ECE497 Instructor's Guide
There are many choices that have to be made when designing a college course. The open source world gives you even more choices. The following takes you down the path I have chosen for my 32-bit embedded Linux course (ECE497 - 32-bit Embedded Linux, Rose-Hulman). As we travel I'll point out what decisions needed to be made, what the options were and why I made my choice. Once you see where I've taken you, it should be easier for you to pick a path for your class.
There are many hardware platforms out there that support embedded Linux, how do you pick one? In my case, Texas Instruments (TI) approached me and asked if I was interested in developing materials using the BeagleBoard. I looked it over and said yes. It's not a bad choice since nearly 30,000 have bee sold and it has a very active community.
The Beagle has a dual-core OMAP processor on it. One core is an ARM processor, the other a TI DSP. So one can work in both the embedded world and the DSP world with it.
Bare Metal, or Linux
Since the Beagle has both an ARM and a DSP, you could choose to focus on either. If you main interest is DSP and you want to approach the Beagle as traditional DSP hardware I suggest you contact Mike Marrow. He has pioneering the 'bare metal' approach to using an OMAP processor.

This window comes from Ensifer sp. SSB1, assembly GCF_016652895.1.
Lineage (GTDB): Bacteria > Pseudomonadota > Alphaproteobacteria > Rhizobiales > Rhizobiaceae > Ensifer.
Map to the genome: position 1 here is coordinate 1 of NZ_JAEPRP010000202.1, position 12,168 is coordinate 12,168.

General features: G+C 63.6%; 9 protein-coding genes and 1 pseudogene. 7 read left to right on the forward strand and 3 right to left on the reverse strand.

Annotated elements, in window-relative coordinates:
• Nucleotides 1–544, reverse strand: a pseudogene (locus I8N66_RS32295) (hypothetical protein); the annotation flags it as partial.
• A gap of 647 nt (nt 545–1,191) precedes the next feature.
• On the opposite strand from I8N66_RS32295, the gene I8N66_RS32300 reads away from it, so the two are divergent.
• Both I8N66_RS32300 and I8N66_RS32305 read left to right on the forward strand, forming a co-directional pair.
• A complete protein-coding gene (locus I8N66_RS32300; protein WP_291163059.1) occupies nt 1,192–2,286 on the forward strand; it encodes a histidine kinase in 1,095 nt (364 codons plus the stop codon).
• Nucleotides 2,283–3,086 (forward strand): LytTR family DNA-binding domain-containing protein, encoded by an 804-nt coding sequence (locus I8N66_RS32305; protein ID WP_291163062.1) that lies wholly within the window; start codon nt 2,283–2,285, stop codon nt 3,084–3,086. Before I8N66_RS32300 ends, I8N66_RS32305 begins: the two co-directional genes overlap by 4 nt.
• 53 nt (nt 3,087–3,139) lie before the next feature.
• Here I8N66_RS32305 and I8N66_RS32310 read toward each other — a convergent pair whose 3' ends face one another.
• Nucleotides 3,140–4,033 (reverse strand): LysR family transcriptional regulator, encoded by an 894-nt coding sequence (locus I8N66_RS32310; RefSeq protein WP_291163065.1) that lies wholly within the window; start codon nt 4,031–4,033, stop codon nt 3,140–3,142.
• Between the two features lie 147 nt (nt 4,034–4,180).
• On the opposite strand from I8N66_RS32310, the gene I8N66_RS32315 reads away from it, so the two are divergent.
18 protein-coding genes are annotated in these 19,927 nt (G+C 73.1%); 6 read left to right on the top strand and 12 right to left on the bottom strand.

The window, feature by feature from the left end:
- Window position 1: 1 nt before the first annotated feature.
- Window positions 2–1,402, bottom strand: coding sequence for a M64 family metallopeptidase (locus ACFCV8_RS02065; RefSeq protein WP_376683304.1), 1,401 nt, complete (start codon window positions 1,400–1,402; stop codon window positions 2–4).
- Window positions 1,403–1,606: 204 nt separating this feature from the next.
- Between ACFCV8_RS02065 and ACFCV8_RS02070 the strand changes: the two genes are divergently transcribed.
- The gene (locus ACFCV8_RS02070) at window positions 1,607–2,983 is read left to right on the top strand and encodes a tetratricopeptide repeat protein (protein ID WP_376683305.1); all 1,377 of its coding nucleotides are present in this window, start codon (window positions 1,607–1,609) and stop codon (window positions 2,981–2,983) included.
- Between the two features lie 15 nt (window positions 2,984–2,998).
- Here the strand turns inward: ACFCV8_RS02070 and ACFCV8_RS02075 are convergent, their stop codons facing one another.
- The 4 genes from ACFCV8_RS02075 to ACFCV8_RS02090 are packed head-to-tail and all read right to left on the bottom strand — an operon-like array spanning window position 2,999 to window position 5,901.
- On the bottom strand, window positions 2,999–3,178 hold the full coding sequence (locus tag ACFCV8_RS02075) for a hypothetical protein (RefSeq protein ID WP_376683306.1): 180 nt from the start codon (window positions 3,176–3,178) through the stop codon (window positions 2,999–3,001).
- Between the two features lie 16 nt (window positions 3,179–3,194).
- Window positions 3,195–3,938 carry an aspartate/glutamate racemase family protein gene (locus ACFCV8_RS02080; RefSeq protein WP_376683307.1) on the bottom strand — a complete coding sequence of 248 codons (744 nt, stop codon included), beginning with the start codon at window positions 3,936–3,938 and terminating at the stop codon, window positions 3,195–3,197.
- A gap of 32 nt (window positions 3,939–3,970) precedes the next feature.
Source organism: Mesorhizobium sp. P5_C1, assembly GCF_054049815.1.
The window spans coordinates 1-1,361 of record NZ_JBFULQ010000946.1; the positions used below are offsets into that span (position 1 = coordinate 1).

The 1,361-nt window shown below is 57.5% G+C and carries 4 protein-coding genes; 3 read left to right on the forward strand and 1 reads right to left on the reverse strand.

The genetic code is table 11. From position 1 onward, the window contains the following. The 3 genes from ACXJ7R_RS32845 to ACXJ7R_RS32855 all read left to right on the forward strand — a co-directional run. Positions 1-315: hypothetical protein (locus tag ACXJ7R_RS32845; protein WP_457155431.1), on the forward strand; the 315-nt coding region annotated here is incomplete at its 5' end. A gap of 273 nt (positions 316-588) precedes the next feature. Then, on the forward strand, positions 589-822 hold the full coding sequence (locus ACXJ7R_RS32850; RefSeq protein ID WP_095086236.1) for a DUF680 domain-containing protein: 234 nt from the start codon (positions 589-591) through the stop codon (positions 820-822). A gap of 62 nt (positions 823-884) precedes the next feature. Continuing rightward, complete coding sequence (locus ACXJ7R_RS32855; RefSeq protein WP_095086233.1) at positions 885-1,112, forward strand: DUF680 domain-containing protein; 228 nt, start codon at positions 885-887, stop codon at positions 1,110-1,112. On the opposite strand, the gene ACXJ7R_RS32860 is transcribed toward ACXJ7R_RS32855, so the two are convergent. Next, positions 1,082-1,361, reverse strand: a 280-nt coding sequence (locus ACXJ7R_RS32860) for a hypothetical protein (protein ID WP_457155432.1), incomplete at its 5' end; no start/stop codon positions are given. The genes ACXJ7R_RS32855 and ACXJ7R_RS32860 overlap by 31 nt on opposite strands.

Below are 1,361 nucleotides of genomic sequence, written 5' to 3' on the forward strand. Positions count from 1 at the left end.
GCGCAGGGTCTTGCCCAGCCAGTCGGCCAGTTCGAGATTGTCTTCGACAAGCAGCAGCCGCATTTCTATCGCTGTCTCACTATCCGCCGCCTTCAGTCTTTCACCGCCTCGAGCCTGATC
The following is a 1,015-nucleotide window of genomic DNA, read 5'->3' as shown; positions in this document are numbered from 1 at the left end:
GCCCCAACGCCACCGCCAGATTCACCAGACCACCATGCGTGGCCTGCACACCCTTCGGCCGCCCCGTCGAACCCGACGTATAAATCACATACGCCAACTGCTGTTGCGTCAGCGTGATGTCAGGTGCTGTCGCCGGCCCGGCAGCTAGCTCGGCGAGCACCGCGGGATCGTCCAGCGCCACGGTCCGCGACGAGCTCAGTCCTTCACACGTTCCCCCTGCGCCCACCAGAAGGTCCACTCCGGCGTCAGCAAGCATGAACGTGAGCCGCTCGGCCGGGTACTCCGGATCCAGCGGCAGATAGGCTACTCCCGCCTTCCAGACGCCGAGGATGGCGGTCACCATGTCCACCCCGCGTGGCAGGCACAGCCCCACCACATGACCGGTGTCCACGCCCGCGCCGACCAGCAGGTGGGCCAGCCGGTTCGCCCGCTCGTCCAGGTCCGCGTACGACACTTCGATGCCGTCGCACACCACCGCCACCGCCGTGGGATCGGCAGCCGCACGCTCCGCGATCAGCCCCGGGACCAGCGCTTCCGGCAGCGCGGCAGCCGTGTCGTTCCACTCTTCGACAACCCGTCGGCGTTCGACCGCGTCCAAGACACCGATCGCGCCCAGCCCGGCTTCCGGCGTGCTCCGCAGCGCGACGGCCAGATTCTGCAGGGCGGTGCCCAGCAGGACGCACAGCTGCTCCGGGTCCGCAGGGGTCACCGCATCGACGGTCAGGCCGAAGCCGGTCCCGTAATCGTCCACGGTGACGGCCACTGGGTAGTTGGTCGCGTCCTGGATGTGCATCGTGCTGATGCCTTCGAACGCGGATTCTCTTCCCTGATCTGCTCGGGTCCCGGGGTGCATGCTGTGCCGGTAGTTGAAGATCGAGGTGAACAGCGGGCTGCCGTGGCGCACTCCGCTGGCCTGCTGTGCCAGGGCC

I decided to focus on Linux running on the ARM and treat the DSP as a peripheral. I think in the future this is how most DSP hardware will be used.
Linux has many embedded distributions. There seem to be three that are most active on the Beagle at this time.
I use Angstrom. The day I tried to install Ubuntu on the Beagle xM I discovered the instructions didn't work for the xM. They might be working now. I have Android installed on one of my SD cards and have played with it some. Although Android is based on Linux, I found Angstrom to be a more familiar environment. You mileage may vary.
Which OS for the Host Computer
The BeagleBoard is powerful enough that real development (editing, compiling, etc.) can be done on it without need of another computer. However, so can do much more using a host computer for development. It is generally agreed that if your target computer is Linux, the host computer should be too.
So which distro should you use? I'm running Ubuntu 10.4 LTS, 32-bit. It is required for some of the DSP development tools supplied by TI. The LTS means Long Term Support, which means it's supported for 3 years from its release data (April 2010). This also means you won't be having to upgrade every time you teach the class.
Native or Virtual Install
Windows is the standard OS on my campus, so the first year I ran the course I ran the host OS in a virtual machine. It worked fine, though there may have been a slight loss of performance. I started with the free VMware Player, but later switched to the free Virtual Box on the recommendation of my students.
This year I'm running Ubuntu native on a desktop and a laptop. One of the things I gain is the desktop is always on so I can login to remotely and do things such as start a long download. I share the keyboard and mouse with my Windows machine by using Synergy. Synergy allows cutting and pasting machines which helps when producing handouts.